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Friday, 27 August 2010

Thorbjørn Jagland: Selfishness And Hatred Threaten European Values

Nobels Fredspris 2009 - Thorbjørn JaglandImage by aktivioslo via Flickr
In an interview with the leading Italian regional daily newspaper 'Il Gazzettino,' Secretary General Thorbjørn Jagland has pointed to the emergence of cynicism, discrimination, selfishness, insensitivity and inhumanity in Europe.

The Secretary General said that the ongoing economic crisis is sometimes used as an excuse for trampling human rights, particularly those belonging to 150 million Europeans living below the poverty line.

He noted that child poverty is growing in Europe, but also that many elderly and disabled people face extreme hardships, while groups such as Roma are excluded from society.

Il Gazzettino quotes SG Jagland saying that in these circumstances debates over issues such as the burqa ban and the Swiss referendum on minaret building create an impression that “the other” is the problem. “Ignoring requests from the European Court of Human Rights and deporting asylum seekers to countries like Libya or Tunisia, rich countries act from commonplace selfishness: Norway returns refugees to Greece, while Sweden sends Roma to Kosovo,” says the SG, adding that the ongoing Roma expulsions from France fit the same pattern.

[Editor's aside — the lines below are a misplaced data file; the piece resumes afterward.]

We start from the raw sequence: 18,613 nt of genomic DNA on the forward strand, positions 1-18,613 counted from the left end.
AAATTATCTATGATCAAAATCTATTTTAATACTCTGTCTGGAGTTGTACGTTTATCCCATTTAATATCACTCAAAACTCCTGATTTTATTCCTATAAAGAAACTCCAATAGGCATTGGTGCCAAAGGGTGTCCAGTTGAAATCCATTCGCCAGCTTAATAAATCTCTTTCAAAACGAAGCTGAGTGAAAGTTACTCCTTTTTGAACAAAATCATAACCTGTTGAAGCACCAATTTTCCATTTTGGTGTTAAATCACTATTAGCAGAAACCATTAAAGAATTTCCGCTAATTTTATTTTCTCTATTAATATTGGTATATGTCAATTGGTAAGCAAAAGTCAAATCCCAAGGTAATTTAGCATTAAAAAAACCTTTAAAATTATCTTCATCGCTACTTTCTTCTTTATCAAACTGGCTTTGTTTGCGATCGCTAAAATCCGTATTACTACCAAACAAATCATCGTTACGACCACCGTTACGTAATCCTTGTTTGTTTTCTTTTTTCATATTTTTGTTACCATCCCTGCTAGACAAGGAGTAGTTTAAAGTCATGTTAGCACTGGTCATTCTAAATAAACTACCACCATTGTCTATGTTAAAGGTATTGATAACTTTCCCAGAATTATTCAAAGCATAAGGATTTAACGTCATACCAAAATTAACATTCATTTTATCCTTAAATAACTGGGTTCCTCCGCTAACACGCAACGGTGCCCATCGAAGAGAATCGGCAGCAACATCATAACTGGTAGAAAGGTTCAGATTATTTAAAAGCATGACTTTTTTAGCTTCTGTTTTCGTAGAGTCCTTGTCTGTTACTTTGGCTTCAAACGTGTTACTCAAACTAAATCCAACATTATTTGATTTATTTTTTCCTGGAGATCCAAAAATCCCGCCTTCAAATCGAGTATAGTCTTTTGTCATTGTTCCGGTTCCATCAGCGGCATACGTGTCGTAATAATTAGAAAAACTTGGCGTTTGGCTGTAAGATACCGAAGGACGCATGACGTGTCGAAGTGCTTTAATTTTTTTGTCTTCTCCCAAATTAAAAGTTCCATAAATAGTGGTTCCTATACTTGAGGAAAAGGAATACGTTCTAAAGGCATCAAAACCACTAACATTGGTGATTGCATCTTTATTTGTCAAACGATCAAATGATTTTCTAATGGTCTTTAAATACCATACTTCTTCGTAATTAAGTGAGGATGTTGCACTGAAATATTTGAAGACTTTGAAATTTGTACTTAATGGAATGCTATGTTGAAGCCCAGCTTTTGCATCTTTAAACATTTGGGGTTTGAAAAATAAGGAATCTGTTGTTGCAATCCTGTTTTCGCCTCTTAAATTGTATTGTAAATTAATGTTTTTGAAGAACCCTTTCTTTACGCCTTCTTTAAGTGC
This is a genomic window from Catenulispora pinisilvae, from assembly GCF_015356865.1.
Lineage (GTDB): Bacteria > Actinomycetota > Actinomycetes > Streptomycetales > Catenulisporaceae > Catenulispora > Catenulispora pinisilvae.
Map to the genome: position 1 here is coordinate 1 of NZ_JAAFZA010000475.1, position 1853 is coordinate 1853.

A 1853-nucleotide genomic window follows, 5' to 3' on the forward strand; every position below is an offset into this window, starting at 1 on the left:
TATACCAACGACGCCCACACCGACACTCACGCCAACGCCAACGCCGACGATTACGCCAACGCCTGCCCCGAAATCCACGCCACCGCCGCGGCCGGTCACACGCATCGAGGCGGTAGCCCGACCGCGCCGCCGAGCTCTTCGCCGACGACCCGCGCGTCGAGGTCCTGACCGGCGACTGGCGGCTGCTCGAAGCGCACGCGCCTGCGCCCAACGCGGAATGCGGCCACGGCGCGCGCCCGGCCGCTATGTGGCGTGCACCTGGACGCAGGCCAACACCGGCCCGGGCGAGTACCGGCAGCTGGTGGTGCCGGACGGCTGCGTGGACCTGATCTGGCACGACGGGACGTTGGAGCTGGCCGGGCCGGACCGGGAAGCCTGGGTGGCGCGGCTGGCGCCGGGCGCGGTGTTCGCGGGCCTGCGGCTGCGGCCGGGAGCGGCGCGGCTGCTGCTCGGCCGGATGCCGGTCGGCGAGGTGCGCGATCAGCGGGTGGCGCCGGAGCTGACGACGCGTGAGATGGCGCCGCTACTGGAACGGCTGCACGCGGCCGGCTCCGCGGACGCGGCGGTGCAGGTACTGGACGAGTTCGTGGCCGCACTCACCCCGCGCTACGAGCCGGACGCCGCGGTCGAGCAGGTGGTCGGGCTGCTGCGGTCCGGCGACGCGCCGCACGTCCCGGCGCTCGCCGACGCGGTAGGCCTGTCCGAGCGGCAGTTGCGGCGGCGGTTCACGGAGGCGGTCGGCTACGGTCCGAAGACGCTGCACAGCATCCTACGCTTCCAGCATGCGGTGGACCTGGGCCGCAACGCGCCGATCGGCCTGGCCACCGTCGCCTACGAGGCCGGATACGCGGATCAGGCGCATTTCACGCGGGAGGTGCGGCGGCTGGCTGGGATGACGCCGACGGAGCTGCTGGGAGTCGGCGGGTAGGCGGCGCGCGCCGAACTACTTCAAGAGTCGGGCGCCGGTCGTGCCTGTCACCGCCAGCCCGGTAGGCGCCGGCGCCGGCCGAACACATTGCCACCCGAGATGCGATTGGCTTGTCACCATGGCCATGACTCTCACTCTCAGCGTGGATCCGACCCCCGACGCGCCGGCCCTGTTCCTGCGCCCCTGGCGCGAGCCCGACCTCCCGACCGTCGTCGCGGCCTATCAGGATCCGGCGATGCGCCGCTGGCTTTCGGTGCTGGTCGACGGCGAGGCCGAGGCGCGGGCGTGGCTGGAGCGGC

He underlined that a well-developed sense of identity is needed to participate fully in multicultural society, “but growing unemployment and marginalisation mean people lose that identity and start defining themselves in opposition to others, which offers fertile ground for extremists to spread their message of hatred. It is nothing new. It happened in the 1930s. New generations must not forget that lesson in order not to repeat the horrors of the past.”

In his statement, SG called on all member states to ratify Protocol 12 to the European Convention on Human Rights, which prohibits all forms of discrimination, adding that if every country ratified the protocol it would be a moment of great symbolism in the year when the Convention – signed in Rome on 4 November 1950 - celebrates its 60th anniversary.

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